Jesus would never ask us to do something he hasn’t done himself. Every act of our forgiveness can be just as powerful a witness to unbelievers as Jesus was on the cross when he took on the sins of the world.
Prayer #2: Stephen Prays for His Murderers
Steven was the first martyr of the early church. As Jewish leaders stoned Stephen to death for publically sharing the gospel, Saul of Tarsus, later known as the apostle Paul, stood by and approvingly watched. But he also heard Stephen’s last prayer forgiving his murderers: “As they stoned him, Stephen prayed, ‘Lord Jesus, receive my spirit.’ He fell to his knees, shouting, ‘Lord, don’t charge them with this sin!’ And with that, he died” (Acts 7:59-60 NLT)
While Paul sanctioned Stephen’s murder, after his own conversion God would later forgive Paul for persecuting Christians and use him as “my chosen instrument to take my message to the Gentiles and to kings, as well as to the people of Israel” (Acts 9:15 NLT).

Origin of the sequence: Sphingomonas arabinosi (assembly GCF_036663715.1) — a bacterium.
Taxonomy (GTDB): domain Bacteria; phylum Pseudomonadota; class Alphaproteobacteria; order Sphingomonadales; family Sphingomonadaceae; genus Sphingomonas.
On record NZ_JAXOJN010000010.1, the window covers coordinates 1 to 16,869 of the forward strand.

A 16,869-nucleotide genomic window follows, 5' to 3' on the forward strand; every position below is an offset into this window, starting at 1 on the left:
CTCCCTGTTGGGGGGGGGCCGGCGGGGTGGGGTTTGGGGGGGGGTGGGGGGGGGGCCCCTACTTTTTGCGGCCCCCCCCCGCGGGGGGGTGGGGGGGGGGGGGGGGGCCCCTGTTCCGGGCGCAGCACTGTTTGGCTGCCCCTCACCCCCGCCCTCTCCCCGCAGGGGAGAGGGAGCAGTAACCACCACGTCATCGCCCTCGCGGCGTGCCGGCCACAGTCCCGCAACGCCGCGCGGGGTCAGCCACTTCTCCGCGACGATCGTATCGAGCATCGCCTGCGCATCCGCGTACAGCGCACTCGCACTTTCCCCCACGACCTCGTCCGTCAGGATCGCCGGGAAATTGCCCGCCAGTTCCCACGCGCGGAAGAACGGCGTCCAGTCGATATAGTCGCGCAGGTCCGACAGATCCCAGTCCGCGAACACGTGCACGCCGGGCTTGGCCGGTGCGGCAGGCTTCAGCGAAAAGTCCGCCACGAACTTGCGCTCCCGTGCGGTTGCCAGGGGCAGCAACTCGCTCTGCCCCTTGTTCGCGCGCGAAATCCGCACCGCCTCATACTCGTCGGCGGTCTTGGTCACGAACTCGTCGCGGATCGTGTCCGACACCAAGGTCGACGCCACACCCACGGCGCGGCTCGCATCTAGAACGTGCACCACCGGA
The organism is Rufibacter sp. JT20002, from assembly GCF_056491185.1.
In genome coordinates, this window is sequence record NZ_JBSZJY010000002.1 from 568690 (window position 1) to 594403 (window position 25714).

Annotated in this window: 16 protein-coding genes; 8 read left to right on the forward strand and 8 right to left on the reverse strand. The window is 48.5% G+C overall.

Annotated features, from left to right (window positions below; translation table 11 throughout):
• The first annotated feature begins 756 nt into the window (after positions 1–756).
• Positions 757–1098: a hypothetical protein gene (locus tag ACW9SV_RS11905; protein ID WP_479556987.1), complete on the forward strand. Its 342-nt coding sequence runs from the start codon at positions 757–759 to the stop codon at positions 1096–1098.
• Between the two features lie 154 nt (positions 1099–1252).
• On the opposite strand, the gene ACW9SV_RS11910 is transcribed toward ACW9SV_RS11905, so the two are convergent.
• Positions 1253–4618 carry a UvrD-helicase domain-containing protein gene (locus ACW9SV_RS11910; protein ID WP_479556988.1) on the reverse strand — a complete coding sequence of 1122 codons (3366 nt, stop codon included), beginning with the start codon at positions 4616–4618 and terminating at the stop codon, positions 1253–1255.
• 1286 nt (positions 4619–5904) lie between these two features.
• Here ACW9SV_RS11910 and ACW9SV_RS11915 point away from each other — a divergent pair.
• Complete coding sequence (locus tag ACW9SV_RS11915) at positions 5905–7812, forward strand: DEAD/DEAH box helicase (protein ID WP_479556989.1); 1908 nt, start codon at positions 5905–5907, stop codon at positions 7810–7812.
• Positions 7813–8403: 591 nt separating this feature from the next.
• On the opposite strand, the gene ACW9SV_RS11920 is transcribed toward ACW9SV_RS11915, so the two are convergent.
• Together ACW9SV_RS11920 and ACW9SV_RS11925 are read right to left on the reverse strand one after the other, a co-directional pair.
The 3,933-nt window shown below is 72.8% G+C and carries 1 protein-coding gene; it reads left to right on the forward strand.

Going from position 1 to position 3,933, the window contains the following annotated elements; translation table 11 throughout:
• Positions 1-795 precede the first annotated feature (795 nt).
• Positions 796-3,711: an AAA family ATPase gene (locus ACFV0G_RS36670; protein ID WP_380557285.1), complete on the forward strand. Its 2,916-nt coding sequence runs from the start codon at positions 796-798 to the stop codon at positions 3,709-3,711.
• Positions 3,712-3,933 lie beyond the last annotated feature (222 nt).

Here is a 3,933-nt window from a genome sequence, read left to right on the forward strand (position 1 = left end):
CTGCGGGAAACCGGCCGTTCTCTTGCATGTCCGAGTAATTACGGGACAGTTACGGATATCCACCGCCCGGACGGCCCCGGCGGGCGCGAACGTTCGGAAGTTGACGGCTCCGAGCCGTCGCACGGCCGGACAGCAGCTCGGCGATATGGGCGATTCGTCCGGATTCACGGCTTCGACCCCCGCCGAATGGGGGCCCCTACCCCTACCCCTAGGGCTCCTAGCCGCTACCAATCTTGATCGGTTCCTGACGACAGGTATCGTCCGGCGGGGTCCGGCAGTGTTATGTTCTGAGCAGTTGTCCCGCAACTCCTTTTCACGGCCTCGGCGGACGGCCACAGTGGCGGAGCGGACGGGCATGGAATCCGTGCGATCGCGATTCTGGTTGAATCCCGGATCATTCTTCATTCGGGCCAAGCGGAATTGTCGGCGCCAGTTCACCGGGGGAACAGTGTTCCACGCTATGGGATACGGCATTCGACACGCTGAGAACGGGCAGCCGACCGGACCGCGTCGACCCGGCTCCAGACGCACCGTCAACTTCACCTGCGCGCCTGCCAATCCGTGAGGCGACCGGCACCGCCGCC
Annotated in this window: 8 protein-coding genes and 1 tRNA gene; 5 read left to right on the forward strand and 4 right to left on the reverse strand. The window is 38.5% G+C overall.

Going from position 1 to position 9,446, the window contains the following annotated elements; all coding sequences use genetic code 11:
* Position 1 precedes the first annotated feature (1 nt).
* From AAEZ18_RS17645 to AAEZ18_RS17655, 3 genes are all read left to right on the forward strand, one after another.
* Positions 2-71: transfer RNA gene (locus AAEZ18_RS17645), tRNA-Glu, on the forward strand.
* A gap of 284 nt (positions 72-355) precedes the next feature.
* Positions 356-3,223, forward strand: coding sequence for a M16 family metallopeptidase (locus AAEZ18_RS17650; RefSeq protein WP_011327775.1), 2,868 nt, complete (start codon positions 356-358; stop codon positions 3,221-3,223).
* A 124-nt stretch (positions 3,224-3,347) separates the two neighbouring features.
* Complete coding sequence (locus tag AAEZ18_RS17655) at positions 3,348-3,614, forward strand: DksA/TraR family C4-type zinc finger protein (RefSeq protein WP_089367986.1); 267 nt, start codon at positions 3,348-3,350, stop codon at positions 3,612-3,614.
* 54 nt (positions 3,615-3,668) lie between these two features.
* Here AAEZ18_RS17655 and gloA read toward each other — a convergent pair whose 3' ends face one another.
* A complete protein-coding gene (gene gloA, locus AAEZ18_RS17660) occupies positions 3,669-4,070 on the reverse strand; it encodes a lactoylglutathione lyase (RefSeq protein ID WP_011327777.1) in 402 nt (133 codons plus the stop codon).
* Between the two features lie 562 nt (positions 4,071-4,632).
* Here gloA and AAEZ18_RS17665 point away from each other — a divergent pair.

And what was God’s message through Paul? Praise be to the God and Father of our Lord Jesus Christ, who has blessed us in the heavenly realms with every spiritual blessing in Christ. In him we have redemption through his blood, the forgiveness of sins, in accordance with the riches of God’s grace. Eph. 1:3, 7
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Prayer #3: Joseph Trusted God and Forgave His Brothers
Joseph was the favorite son of his father Jacob and his older brothers were jealous. They plotted to kill Joseph but instead sold him to slave traders who sold him to Pharaoh. Pharaoh’s wife tried to seduce him but he ran away so the scorned woman told her husband Joseph had tried to rape her. Pharaoh threw Joseph in prison where “The Lord was with him and caused everything he did to succeed” (Gen. 39:23 NLT).
Eventually, a turn of events finds Joseph out of prison and the second-most powerful man ruling over Egypt’s food supply. A predicted famine occurs and Joseph’s brothers come to Egypt for grain. Joseph recognizes them but they don’t recognize him.
When Joseph reveals himself to his brothers, they expect him to seek revenge. But through all his trials, Joseph prayerfully knows that God is with him. So he says, “I am Joseph, your brother, whom you sold into slavery in Egypt. But don’t be upset, and don’t be angry with yourselves for selling me to this place. It was God who sent me here ahead of you to preserve your lives” (Gen. 45:4-5 NLT).